Friday, February 18, 2011

Is venture capital better than VISA?

My first company had phenomenal investors--VISA, Mastercard, Bank of America ... Actually 37 credit cards in all, and it was great because you got sweetheart rates for 6 months as you swapped balances ... no really ;-)

Why was that? Well, I had no idea how to raise money, I had never heard of venture capital, and I certainly had no idea what an investor would want to see to fund me. Actually, I also had no idea who would buy my product, but I was certain I had invented something revolutionary ... if I could just figure out who cared?

Now I wasn’t stupid, I had searched for and found a smart partner who understood the laser business and we co-founded the company. He dealt with all the business crap, and I focused on solving the technology and building the product. The problem is, that neither of us really understood what the market was for our product. So as the number of credit cards increased, and the credit card debt scaled up towards $250,000, I realized that the problems weren’t technical per se, but rather financial ;-)

We ended up selling stock to some friends and family, and that helped but also increased the stress and worry around not losing their money in addition to personal bankruptcy. As things were getting worse, we had a visit from Milton Chang, and he gave us an epiphany about our business.

He spent time in my basement in DC surrounded by used lab equipment and even more used furniture, and spent the day talking about what was missing in the business, which included the fact that we didn’t actually have a business. Milton saw several things he liked, and I came to learn that these were his classic tells for a good investment (Milton went on to invest in 27 companies, generating 5 IPOs, 10 great trade sales, and no losses – his stats are off the charts even compared to the best Silicon Valley VCs).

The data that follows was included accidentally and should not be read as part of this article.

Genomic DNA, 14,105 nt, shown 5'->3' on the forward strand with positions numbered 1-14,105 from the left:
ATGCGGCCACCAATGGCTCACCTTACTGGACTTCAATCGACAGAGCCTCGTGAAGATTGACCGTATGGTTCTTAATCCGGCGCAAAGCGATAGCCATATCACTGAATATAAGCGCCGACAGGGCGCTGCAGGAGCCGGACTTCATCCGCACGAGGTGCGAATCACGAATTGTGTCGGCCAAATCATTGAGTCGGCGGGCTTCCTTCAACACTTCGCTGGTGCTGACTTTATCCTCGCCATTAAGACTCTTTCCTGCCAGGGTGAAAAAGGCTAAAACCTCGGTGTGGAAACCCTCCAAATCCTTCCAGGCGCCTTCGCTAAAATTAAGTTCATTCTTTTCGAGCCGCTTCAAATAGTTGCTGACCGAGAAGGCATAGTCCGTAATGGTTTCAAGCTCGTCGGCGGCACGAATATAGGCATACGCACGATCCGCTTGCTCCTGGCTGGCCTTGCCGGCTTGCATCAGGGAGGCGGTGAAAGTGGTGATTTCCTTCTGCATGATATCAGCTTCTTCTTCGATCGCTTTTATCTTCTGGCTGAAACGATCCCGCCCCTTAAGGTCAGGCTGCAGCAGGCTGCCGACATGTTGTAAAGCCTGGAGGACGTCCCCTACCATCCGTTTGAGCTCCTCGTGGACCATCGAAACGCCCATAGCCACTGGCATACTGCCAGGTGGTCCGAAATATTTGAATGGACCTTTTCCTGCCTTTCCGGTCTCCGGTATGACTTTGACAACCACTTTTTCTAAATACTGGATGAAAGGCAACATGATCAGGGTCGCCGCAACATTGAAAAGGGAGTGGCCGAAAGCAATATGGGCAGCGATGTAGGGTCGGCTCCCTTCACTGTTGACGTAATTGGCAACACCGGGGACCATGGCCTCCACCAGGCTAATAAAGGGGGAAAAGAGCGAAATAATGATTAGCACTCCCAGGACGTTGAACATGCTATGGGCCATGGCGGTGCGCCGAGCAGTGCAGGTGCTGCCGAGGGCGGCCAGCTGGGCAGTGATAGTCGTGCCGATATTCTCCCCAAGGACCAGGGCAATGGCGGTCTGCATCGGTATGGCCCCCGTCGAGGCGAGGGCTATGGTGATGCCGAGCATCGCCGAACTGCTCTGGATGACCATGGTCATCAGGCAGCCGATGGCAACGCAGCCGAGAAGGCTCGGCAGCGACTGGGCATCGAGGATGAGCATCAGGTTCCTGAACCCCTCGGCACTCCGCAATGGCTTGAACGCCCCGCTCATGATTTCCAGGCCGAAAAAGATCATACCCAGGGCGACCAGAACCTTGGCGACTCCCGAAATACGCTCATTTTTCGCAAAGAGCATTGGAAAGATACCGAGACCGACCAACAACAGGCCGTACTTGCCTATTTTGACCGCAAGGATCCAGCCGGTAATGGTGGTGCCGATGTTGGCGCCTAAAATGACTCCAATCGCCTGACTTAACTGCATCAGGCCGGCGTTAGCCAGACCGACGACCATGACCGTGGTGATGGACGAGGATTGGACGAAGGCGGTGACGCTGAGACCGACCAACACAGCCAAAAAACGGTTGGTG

He saw a passionate engineer, focus on putting every available penny into making the product, cheap rent (my basement), no salaries (everyone worked for equity), and a genuinely revolutionary piece of technology in the solid-state green laser, or the "green diode" as we called it (because its beam quality was about as crappy as a diode).

It took Milton about a week to come back to me with an idea to merge our company with one in California called Iris Medical. It took a year, me taking over as CEO, a lot of stress and angst for a lot of people. But when we put great engineers and inventors together with great sales and marketing, we got a great result: Iridex and a NASDAQ IPO.

We literally went from bankruptcy to success (albeit over a couple more years), and the original investors in Light Solutions got their cash back and also kept their stock, so a nice double return. VISA and the other cards got their money back, plus interest, and everyone was happy.

So was VISA better than VC? Well, it certainly attracted Milton. He couldn’t believe we were committed enough (read stupid) to take this level of risk to back our idea but it clearly showed we believed in it passionately. He didn’t like our idea of skin in the game, because it was too distracting and made us make short term tactical decisions rather than strategic ones, but it wasn’t a bad place to start.

VISA gave some good advice: pay your bills on time or we’ll screw you--perhaps some similarities to VCs with respect to milestones ;-) What amazed me most about Milton was despite not really understanding our market specifically, he understood it well enough generally, and 80% of our issues were common to all startups and he understood those better than anyone I have ever met then or since. The power of a committed investor/partner who is aligned with you and willing to give you the time and advice you need is invaluable--it's worth far more than the money, which as you have seen can be gotten almost anywhere.

A lot of us worry about giving up too much equity for investment, but old school entrepreneurs worry about losing the money, and old school investors get their hands dirty standing shoulder to shoulder with the entrepreneurs to help them not only not lose the money, but to use it to make more. If you are worried about dilution, VISA is much better, no dilution, but for God's sake don’t lose the money ;-(